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The village of Umoja which means ‘unity’ in Swahili - is a guarded sanctuary for women only.  First founded in 1990 for 15 women who were raped by British soldiers. Now the village has grown and flourished into a safe community for women who are trying to escape an abusive situation. Genital mutilation, sexual assault, domestic violence or child marriage.


Located in Samburu, northern Kenya, the Samburu people are closely related to the Maasai Tribe. There are around 50 women, along with roughly 200 children. Once the male children reach the age of 18 they must leave the village. 

The elders educate the women and girls from surrounding Samburu villages on issues such as early marriage and female genital mutilation. Under the ‘tree of speech’, women gather to make decisions. The community live a humble and safe life under the protection of each other.

Illustrator Wayne Snooze has an impressive way of exhibiting culture, people and places in his body of work. His raw talent, attentive eye and artistic way produces captivating, 'real-life' 'real-people'.

Wayne Snooze's art is refreshing, shining a bright light on people who are not portrayed in the media, or celebrated for their beauty. Culturally, Wayne breaks down social norms and stereotypical ideology.

He has wonderfully created a series of images that questions perception, which asks us to think about the judgements we make on someone before taking the time to understand them or the situation.

What inspires you to create?

That’s difficult, I think it’s a control thing, it’s something I like to do, I used to read a lot of comics when I was very young and I wanted to draw like those guys so I started drawing and haven’t stopped, I want to get better.

As far as themes go, I want to create pictures that are relatable, there’s a lot of stereotypes around which can be helpful when communicating an idea but generally they’re lazy.

What role does the artist have in society?

This is a big question, I think that’s up to the individual, for me it’s to offer a different narrative than what the mainstream is offering. Mainstream culture is often a watered down version of a section of reality, I don’t want to perpetuate that if possible.

If your artwork were music, what would it sound like?

That’s easy, Jazz fusion, some Funk laced with Jazz, like a late 70’s Sesame Street cartoon, or Fritz the cat, Ed Bogas, Roy Ayers, Vince Guaraldi. I suppose I grew up with that stuff.

What is your process to creating a piece of art/project?

I suppose it depends on the projects but generally I use photos’ as reference, I go out and take pics, sometimes I’ll use a magazine image for inspiration and jump off from there. I’ll do rough sketches from the photo and create a composition which is all done on paper, people forget that stuff exists. I scan it into my computer and sharpen it with Photoshop, then take it over to an illustrator to colour it. That's how I do the digital work, other times I may get an idea or an inspiration from a real life situation, observation, or maybe have a discussion that explores the idea further and decide on a medium that will get that idea across. Sometimes it’s a gag comic strip or a highly rendered pencil or Biro drawing.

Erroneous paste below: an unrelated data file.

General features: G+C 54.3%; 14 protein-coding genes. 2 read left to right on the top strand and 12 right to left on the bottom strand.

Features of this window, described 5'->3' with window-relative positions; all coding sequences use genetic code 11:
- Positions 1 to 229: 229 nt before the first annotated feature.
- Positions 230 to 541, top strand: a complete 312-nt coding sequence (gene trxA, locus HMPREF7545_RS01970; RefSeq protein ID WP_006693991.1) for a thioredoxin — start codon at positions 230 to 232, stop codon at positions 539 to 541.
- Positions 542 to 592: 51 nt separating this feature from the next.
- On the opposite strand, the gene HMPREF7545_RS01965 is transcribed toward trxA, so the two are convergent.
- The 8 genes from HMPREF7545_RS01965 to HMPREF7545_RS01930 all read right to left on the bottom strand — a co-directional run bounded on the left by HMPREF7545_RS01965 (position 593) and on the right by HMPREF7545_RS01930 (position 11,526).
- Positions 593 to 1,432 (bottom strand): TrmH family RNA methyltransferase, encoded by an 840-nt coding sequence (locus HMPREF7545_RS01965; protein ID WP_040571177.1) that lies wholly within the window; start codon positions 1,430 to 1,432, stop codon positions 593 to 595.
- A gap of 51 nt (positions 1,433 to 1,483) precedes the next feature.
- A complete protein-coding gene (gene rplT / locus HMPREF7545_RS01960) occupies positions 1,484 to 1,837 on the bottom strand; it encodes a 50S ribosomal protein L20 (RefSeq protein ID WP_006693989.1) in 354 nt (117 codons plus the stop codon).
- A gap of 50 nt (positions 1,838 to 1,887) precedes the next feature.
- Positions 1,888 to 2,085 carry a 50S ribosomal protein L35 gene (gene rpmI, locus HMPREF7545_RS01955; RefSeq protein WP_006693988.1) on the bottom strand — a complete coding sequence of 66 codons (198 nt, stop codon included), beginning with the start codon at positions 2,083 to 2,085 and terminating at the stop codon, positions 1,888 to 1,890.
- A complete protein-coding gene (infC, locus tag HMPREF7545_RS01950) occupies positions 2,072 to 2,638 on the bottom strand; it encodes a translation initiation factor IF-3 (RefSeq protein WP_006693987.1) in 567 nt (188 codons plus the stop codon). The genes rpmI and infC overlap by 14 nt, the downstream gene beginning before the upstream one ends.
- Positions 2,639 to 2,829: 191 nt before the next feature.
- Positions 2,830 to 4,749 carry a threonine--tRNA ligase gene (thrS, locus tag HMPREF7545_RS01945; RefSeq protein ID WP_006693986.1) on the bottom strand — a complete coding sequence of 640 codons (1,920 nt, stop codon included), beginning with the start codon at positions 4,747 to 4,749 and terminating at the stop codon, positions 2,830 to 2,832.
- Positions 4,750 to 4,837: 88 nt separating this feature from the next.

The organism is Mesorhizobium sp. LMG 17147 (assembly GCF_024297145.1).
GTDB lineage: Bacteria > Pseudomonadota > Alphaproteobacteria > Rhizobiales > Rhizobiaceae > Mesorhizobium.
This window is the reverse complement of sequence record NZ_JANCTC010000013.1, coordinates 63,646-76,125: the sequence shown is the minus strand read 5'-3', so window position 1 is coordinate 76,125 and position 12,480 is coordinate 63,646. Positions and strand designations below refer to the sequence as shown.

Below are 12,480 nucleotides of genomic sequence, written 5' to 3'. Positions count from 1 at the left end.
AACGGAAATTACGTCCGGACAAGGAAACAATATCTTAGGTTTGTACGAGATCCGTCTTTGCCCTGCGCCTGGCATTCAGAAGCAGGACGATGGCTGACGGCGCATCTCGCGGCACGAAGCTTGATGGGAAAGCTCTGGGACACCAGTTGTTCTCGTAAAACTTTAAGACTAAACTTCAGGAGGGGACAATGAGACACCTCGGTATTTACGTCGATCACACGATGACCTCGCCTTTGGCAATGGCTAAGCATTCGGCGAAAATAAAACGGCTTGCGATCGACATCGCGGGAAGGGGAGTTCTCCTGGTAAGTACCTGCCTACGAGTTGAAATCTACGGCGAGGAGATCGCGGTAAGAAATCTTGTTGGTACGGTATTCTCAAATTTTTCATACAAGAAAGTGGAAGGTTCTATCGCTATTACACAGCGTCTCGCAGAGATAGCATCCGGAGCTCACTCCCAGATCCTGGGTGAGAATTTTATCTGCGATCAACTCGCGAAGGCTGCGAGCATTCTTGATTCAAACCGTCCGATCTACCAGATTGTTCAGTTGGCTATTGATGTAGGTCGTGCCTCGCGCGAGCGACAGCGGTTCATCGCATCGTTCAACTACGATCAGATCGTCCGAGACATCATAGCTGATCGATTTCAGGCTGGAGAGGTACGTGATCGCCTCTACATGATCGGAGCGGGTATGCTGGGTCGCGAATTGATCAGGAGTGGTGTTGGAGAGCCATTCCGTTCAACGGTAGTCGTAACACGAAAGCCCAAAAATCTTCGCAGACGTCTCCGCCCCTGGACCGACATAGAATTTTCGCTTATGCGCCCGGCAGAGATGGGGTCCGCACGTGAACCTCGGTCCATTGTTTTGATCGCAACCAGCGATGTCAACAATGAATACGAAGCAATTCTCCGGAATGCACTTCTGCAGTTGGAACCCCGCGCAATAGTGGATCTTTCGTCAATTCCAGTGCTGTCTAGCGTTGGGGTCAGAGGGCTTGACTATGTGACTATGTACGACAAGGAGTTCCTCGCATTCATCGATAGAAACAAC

Do you have a favourite medium?

Yeah, I like pencil and Indian ink on paper, that’s it.

What does your art represent? What are the messages you would like to express?

My Art represents regular people, our experiences have value but we spend so much time trying to align with celebrities which make us feel insecure and our lives seem inferior but what we do is enough, celebrities use the toilet, get sick, watch TV, like we do and if there is any message it’s a simple one, be yourself.

Legendary Brooklyn rapper and producer Masta Ace talks to Culture is Free. With a music career spanning over more than three decades, Masta Ace is truly an iconic contributor who continues to create and share his art. 

Known for his influential hip-hop lyricism, sincerity and all-round love for his fans, it's no wonder he continues to grow with supporters. Culture is Free would like to declare themselves a huge supporter and we salute Masta Ace for his contribution to music and culture! 

What makes you happy and thankful?

My family and health. My wife and daughter are what I'm most thankful for and the fact that I am able be strong and healthy considering my age after all these years.

What in nature inspires you?

Nature’s super foods inspire me! The fact that everything our bodies need to remain healthy and in a state of wellness grows naturally on earth is amazing and inspiring to me.

Tell us about yourself and your art

I currently writing a hip-hop musical in conjunction with a company called Rhymes over beat. It's going to loosely based on my albums Disposable Arts, A Long Hot Summer and The Falling Season.

What is your greatest achievement to date?

I'm still working towards that greatest achievement. Time will tell.

What song best describes your life?

Take a Walk. On that song I play the role of tour guide taking the listener through my neighbourhood in Brownsville, Brooklyn.

If you could build a time machine what time would you travel to?

I would travel forward a hundred years to see if racism, greed and violence was over.  

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